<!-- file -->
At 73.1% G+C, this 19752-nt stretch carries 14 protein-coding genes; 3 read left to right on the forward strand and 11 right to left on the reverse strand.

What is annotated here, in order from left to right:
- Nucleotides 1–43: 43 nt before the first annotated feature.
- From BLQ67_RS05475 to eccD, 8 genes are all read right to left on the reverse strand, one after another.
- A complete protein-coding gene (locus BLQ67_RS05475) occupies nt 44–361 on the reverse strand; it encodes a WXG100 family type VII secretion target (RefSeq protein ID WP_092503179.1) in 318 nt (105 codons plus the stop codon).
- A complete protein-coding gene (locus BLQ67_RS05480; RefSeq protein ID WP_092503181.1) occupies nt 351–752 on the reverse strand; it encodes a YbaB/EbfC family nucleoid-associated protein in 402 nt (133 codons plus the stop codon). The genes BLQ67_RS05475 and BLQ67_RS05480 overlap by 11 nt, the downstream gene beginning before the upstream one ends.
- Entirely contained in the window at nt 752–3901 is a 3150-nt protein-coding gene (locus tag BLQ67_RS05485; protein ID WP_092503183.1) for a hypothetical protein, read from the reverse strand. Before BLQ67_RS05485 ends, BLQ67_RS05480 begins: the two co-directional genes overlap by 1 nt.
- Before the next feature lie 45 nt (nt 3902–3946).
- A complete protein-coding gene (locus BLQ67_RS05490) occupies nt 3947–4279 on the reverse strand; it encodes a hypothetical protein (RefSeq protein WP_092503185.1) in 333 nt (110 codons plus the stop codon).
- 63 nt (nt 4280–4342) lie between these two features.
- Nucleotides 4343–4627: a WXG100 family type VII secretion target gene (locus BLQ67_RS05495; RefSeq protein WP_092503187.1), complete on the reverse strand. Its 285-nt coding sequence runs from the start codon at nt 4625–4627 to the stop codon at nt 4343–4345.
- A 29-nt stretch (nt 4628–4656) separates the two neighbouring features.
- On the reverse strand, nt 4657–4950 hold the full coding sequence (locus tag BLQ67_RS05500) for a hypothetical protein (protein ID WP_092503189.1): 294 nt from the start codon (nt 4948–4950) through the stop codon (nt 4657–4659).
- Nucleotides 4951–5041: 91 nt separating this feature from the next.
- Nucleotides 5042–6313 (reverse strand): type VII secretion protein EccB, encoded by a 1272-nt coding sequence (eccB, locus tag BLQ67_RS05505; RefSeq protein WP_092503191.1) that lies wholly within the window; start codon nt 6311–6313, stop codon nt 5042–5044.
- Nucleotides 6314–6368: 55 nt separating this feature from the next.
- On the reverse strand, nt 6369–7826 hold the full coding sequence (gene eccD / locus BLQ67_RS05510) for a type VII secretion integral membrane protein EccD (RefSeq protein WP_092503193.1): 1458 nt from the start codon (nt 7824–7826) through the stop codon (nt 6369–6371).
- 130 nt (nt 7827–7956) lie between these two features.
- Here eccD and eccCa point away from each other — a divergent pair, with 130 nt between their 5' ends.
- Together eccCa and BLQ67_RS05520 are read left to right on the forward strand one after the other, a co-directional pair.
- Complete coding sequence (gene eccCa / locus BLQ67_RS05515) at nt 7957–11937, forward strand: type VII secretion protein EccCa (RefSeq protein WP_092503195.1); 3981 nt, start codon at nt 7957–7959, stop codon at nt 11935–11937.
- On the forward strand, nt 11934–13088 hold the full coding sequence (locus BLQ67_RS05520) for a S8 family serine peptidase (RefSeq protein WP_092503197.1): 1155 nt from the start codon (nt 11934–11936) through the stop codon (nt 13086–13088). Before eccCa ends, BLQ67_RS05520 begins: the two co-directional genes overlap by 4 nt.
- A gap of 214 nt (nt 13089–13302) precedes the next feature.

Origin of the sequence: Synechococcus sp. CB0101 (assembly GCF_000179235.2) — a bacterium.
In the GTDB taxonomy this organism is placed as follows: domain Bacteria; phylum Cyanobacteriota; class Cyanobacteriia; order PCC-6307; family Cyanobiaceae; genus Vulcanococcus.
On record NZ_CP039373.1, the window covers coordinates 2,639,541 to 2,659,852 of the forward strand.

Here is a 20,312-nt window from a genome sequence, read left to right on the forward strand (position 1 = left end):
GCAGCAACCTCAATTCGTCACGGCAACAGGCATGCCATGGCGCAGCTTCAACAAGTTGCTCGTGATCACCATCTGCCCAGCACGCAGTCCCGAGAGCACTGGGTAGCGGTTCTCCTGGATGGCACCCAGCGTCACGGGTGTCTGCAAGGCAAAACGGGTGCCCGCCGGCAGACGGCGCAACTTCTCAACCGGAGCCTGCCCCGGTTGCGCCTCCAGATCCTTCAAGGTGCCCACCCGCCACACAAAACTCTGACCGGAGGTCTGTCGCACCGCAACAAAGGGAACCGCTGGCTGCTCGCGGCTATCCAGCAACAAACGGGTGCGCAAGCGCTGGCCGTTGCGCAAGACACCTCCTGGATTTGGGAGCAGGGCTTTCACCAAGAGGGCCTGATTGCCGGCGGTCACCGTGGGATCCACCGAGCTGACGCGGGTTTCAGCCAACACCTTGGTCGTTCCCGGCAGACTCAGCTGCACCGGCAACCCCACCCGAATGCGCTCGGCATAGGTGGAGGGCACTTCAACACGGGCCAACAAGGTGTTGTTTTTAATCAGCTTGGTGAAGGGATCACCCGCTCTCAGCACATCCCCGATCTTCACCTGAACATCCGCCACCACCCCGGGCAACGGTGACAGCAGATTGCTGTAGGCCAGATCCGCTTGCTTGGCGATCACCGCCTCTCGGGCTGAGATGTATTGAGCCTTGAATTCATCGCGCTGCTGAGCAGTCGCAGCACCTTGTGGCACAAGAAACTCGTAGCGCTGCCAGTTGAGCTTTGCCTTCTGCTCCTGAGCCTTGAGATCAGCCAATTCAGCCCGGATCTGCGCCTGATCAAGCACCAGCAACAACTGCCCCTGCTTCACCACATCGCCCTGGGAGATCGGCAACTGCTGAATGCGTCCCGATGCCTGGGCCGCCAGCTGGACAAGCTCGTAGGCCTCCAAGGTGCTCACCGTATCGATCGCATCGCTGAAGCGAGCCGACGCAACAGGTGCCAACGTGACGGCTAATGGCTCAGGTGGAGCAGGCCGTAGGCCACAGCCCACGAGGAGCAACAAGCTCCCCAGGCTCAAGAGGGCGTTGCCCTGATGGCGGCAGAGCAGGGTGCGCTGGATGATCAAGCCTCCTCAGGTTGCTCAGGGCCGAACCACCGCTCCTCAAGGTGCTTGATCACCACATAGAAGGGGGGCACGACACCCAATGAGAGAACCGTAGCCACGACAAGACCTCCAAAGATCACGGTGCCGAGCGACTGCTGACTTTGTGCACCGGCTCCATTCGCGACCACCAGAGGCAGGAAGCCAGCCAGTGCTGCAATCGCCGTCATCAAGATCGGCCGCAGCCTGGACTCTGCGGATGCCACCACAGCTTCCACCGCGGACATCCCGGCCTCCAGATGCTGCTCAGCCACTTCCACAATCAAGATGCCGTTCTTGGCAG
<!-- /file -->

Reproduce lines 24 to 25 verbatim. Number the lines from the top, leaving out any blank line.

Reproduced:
Origin of the sequence: Synechococcus sp. CB0101 (assembly GCF_000179235.2) — a bacterium.
In the GTDB taxonomy this organism is placed as follows: domain Bacteria; phylum Cyanobacteriota; class Cyanobacteriia; order PCC-6307; family Cyanobiaceae; genus Vulcanococcus.